In China when somebody says, “Thank you,” (Hsieh, Hsieh) the answer is, “Bu Yao Keh Chi,” which means, “Don’t put on the air of a guest.”
As a child, I remember my parents always giving or going to dinner parties. They would usually play mahjong games that started in the early afternoon. Tea was served around four. Dinner, always a banquet, would be served around eight o’clock and lasted for several hours. Banquets consisted of twelve to fifteen dishes, and only the very best was offered. It would start with four cold dishes of fowl, meat, seafood and vegetables. After these dishes were sampled, the waiter would remove the dirty dishes and replace them with clean ones. The hot dishes would then begin, and are served one at a time. I remember our famous chef wanted to know precisely how long it would take a dish to be carried from the kitchen to the dinning table, so he would know when to have it ready.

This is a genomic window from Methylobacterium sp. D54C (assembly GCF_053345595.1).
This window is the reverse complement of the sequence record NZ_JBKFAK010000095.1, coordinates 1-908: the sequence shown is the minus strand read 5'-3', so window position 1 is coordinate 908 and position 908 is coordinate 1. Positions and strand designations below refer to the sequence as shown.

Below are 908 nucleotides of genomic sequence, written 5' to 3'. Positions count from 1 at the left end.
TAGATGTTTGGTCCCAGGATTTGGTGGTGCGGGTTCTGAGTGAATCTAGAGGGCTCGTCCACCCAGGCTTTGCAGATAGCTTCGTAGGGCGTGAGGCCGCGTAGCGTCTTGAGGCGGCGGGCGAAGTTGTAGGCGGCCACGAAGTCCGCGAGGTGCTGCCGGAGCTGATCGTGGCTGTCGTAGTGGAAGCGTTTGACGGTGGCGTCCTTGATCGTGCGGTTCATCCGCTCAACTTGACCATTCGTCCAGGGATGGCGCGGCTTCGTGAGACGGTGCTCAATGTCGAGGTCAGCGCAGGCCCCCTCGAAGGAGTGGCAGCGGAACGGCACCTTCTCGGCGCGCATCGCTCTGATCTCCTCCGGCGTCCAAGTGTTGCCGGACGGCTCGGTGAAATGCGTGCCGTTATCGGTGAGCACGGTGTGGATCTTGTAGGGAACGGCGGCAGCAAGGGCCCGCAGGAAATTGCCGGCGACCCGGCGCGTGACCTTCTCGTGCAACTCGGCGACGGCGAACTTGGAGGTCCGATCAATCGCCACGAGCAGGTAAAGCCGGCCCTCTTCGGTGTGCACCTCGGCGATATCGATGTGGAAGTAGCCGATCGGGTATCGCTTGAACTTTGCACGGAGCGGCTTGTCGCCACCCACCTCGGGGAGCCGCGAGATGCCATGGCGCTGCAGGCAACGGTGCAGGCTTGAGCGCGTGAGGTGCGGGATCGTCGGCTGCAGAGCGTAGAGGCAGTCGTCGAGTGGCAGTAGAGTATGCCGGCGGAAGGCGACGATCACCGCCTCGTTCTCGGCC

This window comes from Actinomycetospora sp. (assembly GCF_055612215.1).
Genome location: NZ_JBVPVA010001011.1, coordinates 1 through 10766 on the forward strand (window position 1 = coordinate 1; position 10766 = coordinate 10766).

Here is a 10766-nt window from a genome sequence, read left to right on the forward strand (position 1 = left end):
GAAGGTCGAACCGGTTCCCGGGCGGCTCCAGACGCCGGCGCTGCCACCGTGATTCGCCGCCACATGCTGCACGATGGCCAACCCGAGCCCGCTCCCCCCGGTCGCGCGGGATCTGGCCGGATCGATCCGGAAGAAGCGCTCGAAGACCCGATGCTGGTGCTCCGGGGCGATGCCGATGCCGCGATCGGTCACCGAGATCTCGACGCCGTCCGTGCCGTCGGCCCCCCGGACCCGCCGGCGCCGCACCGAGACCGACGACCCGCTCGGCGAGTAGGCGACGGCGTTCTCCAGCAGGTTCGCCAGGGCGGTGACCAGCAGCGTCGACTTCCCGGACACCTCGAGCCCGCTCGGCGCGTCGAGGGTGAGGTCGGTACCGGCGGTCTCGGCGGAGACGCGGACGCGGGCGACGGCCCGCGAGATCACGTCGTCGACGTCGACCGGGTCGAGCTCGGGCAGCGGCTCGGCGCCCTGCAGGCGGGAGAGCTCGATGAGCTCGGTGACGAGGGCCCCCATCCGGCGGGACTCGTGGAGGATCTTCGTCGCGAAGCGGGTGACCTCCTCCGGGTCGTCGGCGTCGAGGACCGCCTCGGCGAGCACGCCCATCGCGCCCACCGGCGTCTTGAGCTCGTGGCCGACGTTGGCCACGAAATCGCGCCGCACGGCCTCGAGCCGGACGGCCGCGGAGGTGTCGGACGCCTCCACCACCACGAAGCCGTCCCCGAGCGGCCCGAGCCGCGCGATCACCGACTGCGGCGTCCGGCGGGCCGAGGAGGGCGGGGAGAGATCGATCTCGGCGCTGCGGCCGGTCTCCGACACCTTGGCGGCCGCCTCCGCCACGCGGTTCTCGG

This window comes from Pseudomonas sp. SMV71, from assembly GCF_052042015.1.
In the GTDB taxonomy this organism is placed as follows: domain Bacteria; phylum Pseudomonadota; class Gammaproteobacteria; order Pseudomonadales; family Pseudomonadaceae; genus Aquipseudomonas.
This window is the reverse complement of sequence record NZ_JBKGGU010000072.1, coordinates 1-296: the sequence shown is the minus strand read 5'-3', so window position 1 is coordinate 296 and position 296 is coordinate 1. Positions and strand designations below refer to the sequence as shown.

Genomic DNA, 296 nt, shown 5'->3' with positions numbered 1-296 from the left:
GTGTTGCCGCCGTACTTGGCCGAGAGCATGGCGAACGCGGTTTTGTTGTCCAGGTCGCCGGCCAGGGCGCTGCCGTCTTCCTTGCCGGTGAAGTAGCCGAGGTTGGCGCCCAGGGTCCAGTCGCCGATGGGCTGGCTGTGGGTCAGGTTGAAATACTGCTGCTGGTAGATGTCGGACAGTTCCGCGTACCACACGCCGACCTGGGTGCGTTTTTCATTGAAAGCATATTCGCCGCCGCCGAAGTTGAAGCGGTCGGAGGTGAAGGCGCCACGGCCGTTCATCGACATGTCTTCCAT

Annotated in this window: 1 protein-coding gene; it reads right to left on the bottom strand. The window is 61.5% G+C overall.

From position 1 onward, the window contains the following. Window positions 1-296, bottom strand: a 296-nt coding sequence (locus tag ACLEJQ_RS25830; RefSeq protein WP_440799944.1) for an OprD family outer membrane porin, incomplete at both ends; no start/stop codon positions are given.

With each dish a toast would be offered, either to the hostess or the honored guest. It would be “Gan Bei” (bottoms up) or “Swei Bien” (as much as you want). Occasionally, toasting games were played. Two players would both call out numbers from one to five and each would throw out his hand showing the corresponding number of fingers. The winner who called the correct total of both hands would be the winner, and the loser would have to drink a “Gan Bei” toast to the winner. Consequently, the party tends to get nosier and happier with each dish. I remember many foreign guests who were attending a Chinese banquet for the first time, literally being carried out. They did not realize how many dishes would be served, nor the number of times they would be required to swallow their drinks, “bottoms up!”